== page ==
Flash back to spring of 1985. Me and my dad went on a church father-son camping trip to Lake Tenkiller. We got to the campsite and I couldn’t believe my eyes. Showers. Concrete pads for RVs. Electrical hookups.
I was mortified. This wasn’t camping!
Or at least it wasn’t in my own experience. I grew up in Colorado, where a campsite with an outhouse was considered first-rate. Most of the stuff I’d done to that point was driving to a clear patch and pitching a tent. No amenities, except for the fact that you could drive up to the spot where you wanted to camp. Most of the camping I’ve done since then has been even less “user friendly.”
As the years have gone by, I’ve pushed myself to find more remote, more primitive sites to camp. But I totally understand the need for campsites that have a few more perks. So how do you choose a campsite?
It depends on a couple of key factors. So ask yourself two questions: First: What type of outdoor experience do you want? Second: What kind of outdoor experience can you handle? Answers to these questions will determine if you want to camp at a primitive campsite or an improved campsite.
I can’t say what the official definition of these terms is, but here’s how I’d define them: Primitive sites offer no amenities outside of a flat place to pitch a tent and maybe a fire ring. Improved sites may have outhouses, electrical outlets, barbecue grills, showers and toilets. So the easiest way for me to tackle this is to lay out the kind of camping experience you’re looking at, what you can expect and what you’ll be lacking.
— The family lake outing. Fishing, water skiing, boating, etc. This all revolves around being at a lake (most likely man-made). The focus is on the boat. So you’ll need to go to a place that has a ramp, a place to park your rig and enough room to set up camp. Some kids might be up for “roughing it,” but some may not. A large family tent or a camper would be desired, and maybe a campsite that would allow you to clean up at the end of the day, use the restroom and hook up a TV and DVD player. This is more about the activities and family togetherness than it is about nature. Make sure you’re at a lake with improved campsites. You’ll find these places at state parks and lakes.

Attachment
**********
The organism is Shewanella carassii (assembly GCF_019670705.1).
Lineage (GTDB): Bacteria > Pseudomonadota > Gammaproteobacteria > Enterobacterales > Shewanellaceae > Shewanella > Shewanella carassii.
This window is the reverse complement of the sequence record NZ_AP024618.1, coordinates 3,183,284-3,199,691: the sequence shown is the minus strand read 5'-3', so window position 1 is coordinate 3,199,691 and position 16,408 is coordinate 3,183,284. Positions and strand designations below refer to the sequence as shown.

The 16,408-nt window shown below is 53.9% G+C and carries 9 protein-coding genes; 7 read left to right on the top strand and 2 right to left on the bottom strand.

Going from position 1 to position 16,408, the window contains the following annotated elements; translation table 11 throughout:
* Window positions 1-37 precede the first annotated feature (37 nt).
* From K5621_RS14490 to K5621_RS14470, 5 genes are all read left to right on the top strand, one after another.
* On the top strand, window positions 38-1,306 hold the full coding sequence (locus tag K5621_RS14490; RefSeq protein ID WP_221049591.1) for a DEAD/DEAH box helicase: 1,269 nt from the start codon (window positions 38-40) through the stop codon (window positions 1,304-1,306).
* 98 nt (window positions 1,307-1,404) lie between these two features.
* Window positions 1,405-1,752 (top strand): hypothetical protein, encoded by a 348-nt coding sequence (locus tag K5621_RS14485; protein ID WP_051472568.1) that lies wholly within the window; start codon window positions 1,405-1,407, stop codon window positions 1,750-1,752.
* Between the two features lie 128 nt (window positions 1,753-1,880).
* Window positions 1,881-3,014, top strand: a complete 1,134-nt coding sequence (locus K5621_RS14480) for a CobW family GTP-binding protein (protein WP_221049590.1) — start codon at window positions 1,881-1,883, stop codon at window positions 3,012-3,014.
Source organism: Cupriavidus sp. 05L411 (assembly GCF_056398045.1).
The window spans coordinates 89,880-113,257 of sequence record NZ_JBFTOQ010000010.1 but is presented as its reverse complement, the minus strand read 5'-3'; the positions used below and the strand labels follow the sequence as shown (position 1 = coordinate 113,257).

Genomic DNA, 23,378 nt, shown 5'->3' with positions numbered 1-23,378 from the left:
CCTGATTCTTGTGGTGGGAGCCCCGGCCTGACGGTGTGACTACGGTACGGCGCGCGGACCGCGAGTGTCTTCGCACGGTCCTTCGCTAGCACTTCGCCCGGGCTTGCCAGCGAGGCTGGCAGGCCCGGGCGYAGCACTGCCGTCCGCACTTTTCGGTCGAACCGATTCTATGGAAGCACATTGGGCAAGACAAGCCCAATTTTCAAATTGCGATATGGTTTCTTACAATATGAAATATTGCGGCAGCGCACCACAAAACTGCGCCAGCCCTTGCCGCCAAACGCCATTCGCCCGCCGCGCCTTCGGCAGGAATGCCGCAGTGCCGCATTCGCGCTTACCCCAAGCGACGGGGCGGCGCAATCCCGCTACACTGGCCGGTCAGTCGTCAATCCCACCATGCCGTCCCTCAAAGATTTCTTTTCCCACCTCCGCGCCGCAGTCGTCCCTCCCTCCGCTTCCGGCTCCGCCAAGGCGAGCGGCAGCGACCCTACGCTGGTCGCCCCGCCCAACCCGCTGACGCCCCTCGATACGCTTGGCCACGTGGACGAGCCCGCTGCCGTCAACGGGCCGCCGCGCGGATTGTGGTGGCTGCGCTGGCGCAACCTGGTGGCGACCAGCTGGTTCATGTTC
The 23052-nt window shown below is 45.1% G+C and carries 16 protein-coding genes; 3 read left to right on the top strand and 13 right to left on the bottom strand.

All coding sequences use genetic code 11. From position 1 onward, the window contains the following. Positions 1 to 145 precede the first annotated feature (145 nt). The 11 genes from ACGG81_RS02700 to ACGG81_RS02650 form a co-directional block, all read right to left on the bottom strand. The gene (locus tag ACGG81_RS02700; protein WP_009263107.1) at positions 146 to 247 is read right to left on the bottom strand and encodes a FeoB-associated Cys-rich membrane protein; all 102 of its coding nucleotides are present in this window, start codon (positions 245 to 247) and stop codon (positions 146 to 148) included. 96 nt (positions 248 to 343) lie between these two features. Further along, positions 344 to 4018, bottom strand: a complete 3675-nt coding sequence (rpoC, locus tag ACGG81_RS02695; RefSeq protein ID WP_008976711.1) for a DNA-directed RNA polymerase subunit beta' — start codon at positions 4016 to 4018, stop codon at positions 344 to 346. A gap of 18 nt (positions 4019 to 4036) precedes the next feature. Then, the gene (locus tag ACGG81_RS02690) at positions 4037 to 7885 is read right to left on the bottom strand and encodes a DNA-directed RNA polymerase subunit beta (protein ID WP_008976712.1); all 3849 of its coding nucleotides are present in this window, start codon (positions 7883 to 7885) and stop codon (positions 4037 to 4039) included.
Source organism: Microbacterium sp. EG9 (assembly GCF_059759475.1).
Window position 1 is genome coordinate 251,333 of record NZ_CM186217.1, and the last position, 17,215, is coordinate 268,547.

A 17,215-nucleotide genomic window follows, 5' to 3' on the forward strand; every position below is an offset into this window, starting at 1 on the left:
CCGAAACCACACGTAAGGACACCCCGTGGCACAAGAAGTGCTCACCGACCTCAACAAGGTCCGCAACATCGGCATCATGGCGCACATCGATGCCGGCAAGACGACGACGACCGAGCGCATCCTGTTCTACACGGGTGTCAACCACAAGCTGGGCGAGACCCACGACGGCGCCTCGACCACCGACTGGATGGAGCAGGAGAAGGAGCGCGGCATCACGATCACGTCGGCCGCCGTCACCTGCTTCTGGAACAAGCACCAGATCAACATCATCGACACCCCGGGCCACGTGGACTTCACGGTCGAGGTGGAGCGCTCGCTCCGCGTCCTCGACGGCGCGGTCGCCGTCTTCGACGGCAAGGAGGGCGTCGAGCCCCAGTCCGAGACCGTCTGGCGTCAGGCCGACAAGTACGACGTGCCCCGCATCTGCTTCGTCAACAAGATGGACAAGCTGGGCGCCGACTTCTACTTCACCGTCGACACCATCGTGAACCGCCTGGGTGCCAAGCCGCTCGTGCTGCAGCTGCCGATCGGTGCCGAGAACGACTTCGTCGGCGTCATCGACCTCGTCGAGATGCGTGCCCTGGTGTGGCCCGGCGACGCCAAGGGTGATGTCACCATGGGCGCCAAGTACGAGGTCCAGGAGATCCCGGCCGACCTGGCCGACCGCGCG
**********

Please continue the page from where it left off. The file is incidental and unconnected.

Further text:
— Weekend hunting/fishing trip with your buddies. It’s dudes here (and maybe a few hardy ladies), so the niceties needed for kids don’t apply. Provided you’re not staying at a lodge or a family cabin, this experience is about the hunt, the fellowship and, to varying degrees, being outside. You could go either way here. But many of the hunting seasons are in cold weather environments, and popular hunting/fishing grounds are either day trips where you don’t need to camp or in remote areas without access to nicer camp facilities. Be prepared to go primitive (though I know many hunters haul in as much gear as their ATVs or SUVs can hold, making even a bare patch of ground more luxurious than some of the better lakeside campsites. Yeah, you know who I’m talking about). Such campsites are found anywhere there’s game or decent fishing.
— Camping with friends. This usually falls in the category of car camping. What’s car camping? Camping at a place where your campsite is right next to the place where you park your rig. You could go either way here. It all depends on how comfortable your friends are with things like, oh, digging a cathole to do No. 2. If they’re all about enjoying nature, long talks around the campfire and are totally OK without a man-made latrine, options are limitless. If you’re with a group that needs to charge their electronics, shower every day and blast “Freebird” over a beer or five, you might need something more established — if for no other reason, to steer clear of the folks who want to hear natural, not man-made, noises. In any case, this is about fellowship with friends. The type of friends you camp with will determine where you camp. A good option: the Illinois River near Tahlequah.
— Backpacking. It’s a rare breed of folks who truly enjoy backpacking and all of the hardships that come with it. Bushwhacking for days at a time, camping miles and miles away from civilization, possibly not seeing other people at all for days at a time. Needless to say, there aren’t improved campsites where these folks go. Backpacking is, in my opinion, the purest, best way to experience nature. But it’s not for everyone. Hauling around everything you need to survive and living in the bush ain’t easy, and it’s not something you should do without proper preparation, fitness and knowledge. Unlike the other camp experiences listed here, backpacking involves risk (Note to backpackers: Refrain from looking down on people who can’t/won’t do what you do. It’s annoying.). Backpacking usually means wilderness or something close to it. Check out the Kiamichis or Charon’s Garden in the Wichita Mountains Wildlife Refuge.
At some point, I’ll write more about backpacking and primitive camping. Until then, explore and enjoy, folks!